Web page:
NOTE: The article excerpted on this page is from an outside publication and is posted on FIRE's website because it references FIRE's work. The viewpoints expressed in this article do not necessarily represent FIRE's positions.
For critics of higher education, few campus controversies have been as illuminating as the ongoing saga of Professor Ward Churchill. His case has uniquely intertwined all of the higher education issues du jour—Academic freedom, plagiarism, affirmative action, liberal bias, degraded campus culture—into one messy cloud of controversy that just will not go away. And now that Churchill has sued his former employer, University of Colorado-Boulder, for defamation, more unflattering facts about standard operating procedure on campus may soon be revealed.
A brief recap: Shortly after the September 11, 2001 terrorist attacks, Churchill, then the tenured chair of the UC-Boulder’s ethnic studies department, published an essay titled “Some People Push Back: On the Justice of Roosting Chickens,” in which he called the civilian victims of the 9/11 attacks “little Eichmanns” and wrote that they were appropriate targets for retaliatory violence. Serious readers of the essay understood that Churchill’s critique was directed toward a capitalist society that enlisted a large number of faceless citizens to turn the wheels of industry. It was a cheap and simple-minded critique masquerading as a profound social and economic analysis of both the American society and the context in which the terrorist attack landed—the sort of nonsense for which post-modern leftist academics have become famous and (in some quarters) popular, and which makes a mockery of serious liberal criticism.
In any event, Churchill’s scathing critique of the 9/11 victims went completely unnoticed until 2005, when the professor agreed to give a lecture at Hamilton College. An article in Hamilton’s student newspaper about Churchill caught the eye of a staffer at “The O’Reilly Factor,” which unsurprisingly exploited this delicious bit of faux-liberal lunacy. A media firestorm ensued, followed by calls for Churchill’s head., Of course, casual observers of the story forgot about a little matter called academic freedom. His essay was completely protected —a fact pointed out by very few observers, including, I’m proud to say, The Foundation for Individual Rights in Education, a non-profit organization that I co-founded in .
As a result of FIRE’s letter and other calls to protect Churchill’s academic freedom, the university kept him on the faculty, although he gave up his chairmanship of the department. But Churchill’s critics were not satisfied, and they initiated an investigation into allegations that suddenly arose that he was involved in academic and research fraud. A university-appointed committee completed the investigation last year and found Churchill guilty of the fraud charges, but disagreed over an appropriate punishment. The issue went before the Board of Regents, which voted 8 to 1 in favor of the university president’s decision to terminate Churchill.
The problem in the case is this: It is clear that Churchill was protected by academic freedom in the writing and publishing of his essay, which one can fairly criticize as anything from odious to simple-minded. It’s equally clear that he leaves much to be desired as a scholar, since the lapses found by the Committee appear well-documented and real. But had Churchill not provoked a national firestorm with his highly unpopular essay, including calls by state legislators for lowering financial support for the University and its pampered faculty (nearly all university faculties, it seems, are pampered), an investigation into his academic honesty would never have been undertaken. In other words, the investigation and his dismissal can be seen as pretextual.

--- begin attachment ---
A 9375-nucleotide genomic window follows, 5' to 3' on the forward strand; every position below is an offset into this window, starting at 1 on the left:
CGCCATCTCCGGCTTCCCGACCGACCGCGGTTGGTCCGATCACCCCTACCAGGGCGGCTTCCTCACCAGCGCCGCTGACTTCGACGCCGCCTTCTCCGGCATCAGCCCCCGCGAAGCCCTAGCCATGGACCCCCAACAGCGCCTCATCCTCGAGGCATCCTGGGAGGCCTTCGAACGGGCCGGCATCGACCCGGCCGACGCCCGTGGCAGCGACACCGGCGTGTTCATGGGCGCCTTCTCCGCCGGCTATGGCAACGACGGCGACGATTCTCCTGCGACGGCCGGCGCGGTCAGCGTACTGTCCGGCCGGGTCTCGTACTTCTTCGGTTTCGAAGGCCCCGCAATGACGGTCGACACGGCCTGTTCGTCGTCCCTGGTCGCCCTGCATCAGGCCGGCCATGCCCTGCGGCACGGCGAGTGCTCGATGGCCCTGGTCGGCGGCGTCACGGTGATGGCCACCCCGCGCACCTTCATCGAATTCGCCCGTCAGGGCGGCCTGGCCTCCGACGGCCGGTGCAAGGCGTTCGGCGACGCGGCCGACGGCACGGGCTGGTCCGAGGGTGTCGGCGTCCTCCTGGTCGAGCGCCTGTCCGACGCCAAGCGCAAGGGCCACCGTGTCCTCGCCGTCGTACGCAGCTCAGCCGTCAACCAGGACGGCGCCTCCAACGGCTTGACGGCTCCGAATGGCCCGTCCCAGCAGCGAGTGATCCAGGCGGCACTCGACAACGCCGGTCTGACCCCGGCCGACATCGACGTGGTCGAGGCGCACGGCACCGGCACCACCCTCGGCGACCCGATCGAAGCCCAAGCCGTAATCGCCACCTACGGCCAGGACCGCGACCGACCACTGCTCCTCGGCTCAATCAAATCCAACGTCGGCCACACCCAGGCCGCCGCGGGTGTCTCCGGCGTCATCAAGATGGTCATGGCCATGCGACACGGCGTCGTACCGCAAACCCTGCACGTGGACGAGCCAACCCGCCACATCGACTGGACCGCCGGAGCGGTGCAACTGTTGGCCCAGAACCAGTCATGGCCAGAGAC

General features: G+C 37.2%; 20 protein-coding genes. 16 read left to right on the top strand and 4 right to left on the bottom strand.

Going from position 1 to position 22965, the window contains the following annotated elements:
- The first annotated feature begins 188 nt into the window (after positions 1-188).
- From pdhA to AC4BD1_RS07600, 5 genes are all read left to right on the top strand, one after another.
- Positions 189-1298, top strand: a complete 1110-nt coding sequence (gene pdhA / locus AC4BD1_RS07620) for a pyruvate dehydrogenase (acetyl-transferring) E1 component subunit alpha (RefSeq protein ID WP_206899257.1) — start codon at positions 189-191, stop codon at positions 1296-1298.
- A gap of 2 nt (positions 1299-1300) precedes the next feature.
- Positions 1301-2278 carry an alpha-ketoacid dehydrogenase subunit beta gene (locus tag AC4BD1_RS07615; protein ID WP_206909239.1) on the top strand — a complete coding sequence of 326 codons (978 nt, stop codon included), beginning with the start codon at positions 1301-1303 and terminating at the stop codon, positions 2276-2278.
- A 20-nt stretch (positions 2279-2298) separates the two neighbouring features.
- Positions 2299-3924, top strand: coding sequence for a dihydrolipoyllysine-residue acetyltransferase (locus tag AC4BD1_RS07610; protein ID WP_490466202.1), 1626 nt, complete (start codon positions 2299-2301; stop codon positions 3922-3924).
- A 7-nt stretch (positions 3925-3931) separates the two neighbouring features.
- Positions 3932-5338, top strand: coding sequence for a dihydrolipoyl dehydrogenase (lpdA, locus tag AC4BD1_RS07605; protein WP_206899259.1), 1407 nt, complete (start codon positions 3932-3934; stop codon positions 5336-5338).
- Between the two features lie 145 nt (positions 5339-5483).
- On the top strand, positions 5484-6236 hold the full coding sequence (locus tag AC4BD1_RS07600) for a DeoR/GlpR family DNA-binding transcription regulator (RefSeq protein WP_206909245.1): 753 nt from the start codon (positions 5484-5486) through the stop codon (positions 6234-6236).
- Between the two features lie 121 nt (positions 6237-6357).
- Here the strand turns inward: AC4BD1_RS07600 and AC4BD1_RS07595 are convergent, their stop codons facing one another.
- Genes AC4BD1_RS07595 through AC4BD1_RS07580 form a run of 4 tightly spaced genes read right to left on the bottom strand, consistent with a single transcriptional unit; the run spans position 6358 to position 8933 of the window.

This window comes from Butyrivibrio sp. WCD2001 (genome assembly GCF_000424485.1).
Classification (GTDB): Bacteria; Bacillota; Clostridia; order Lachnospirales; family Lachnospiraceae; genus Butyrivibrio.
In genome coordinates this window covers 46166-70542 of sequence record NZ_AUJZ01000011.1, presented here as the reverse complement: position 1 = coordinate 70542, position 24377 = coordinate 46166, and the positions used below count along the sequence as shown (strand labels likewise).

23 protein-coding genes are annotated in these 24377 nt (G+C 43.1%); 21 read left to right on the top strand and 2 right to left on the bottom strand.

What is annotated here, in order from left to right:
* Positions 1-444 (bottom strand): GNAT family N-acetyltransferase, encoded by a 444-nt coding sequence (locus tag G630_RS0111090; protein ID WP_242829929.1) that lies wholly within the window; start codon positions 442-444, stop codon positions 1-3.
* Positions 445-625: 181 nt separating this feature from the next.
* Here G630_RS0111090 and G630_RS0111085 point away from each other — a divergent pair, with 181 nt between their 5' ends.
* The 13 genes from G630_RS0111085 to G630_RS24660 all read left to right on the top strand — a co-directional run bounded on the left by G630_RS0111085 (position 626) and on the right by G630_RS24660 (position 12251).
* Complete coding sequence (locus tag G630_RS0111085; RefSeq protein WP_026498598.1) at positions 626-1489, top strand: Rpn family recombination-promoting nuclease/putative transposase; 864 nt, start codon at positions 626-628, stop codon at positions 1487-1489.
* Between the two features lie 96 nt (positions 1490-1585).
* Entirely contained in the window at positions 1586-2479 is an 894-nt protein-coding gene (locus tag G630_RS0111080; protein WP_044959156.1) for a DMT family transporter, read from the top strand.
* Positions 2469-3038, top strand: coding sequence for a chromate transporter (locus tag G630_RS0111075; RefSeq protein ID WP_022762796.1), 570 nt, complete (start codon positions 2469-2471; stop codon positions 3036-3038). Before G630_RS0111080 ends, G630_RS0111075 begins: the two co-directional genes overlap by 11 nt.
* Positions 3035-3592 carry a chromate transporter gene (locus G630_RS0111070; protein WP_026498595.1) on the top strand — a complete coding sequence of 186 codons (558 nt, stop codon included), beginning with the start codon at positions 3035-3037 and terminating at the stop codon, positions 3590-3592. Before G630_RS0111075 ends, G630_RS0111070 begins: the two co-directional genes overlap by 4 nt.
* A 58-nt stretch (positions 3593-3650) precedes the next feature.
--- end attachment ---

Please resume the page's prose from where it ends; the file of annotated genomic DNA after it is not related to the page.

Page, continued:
Churchill has sued. The difficult question posed by the lawsuit is this: Should a state university have the right and the power to dismiss a tenured professor for good and sufficient academic fraud reasons, where the investigation, and the desire to dismiss him, are a pretext for the real reason he was investigated in the first place—his political views that have become inconvenient to this oh-so-politically-correct nest of vipers and incompetents running a major state university? (They did, after all, make Churchill a departmental chair in the first place.) One is tempted to borrow Mercutio’s solution in Romeo and Juliet: “a pox on both their houses.”
My prediction: Churchill and the University will settle. Churchill will not want to shine more of a spotlight on his shoddy scholarship and lack of credentials for the position he holds. (Churchill does not hold an advanced degree. He got his start in academia as an affirmative action officer, leading many to question whether Churchill himself was an affirmative action hire. Even this is complicated because his claimed Native American ancestry has since been questioned.) The University will not want to disclose the contents of communications and meetings that would show that its expressed concern for academic honesty is really a cover for its lack of concern for academic freedom. Neither side is going to want the intrusive process of pre-trial “discovery,” in which each side has access to the other side’s documents and testimony-under-oath, to demonstrate to the public precisely how sausages are made in our hallowed institutions of “higher” education.Download file "A pox on both their houses: Ward Churchill and and UC--Boulder"